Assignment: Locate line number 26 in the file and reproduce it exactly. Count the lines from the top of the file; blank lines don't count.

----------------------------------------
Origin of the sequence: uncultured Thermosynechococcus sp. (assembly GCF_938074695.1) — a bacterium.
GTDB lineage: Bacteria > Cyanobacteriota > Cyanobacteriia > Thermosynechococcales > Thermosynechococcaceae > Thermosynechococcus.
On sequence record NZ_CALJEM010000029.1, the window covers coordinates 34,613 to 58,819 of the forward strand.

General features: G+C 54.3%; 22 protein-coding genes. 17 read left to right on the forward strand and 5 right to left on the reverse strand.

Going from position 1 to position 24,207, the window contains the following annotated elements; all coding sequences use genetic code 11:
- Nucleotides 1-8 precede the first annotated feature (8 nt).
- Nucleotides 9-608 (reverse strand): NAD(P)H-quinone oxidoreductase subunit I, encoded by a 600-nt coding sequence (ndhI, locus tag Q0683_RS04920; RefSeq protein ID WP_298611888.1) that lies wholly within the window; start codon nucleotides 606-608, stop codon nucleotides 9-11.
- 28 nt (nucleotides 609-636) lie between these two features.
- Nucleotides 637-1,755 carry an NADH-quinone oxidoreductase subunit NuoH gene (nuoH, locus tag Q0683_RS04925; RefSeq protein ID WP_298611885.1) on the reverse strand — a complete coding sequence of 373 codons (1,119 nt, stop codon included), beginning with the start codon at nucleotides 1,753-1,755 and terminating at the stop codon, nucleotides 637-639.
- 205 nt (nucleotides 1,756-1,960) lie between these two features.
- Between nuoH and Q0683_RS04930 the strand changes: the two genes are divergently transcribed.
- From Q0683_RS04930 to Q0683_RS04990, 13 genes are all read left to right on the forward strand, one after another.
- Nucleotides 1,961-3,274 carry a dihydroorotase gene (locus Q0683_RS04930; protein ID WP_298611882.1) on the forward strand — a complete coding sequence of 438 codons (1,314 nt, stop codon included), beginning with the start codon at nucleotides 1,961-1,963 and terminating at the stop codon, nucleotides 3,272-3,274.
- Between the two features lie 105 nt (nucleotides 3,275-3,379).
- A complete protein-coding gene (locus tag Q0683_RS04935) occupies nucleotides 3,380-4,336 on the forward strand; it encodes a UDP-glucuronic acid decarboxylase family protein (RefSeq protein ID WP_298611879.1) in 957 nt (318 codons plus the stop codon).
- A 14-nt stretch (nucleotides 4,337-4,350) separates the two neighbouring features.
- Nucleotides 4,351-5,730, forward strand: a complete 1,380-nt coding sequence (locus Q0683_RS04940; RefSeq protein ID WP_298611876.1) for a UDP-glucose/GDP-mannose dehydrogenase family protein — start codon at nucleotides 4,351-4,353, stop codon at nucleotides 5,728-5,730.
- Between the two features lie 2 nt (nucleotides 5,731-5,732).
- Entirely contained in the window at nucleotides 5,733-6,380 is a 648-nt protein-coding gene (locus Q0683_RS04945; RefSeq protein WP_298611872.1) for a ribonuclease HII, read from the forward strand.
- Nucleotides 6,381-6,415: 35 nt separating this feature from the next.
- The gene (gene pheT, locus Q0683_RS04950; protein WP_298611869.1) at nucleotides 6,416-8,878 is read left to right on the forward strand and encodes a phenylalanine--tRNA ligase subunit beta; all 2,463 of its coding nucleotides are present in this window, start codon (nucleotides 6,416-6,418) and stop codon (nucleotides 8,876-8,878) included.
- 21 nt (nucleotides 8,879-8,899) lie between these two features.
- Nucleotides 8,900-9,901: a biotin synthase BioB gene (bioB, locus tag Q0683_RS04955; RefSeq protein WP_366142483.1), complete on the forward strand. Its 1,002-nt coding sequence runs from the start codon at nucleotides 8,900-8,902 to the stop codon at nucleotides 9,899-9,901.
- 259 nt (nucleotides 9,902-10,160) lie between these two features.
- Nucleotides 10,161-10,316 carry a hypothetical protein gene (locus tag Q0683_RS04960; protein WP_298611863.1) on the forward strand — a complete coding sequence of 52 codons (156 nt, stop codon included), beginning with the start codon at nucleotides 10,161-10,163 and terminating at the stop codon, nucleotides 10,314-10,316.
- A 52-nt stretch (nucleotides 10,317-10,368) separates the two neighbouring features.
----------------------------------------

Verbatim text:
- A 52-nt stretch (nucleotides 10,317-10,368) separates the two neighbouring features.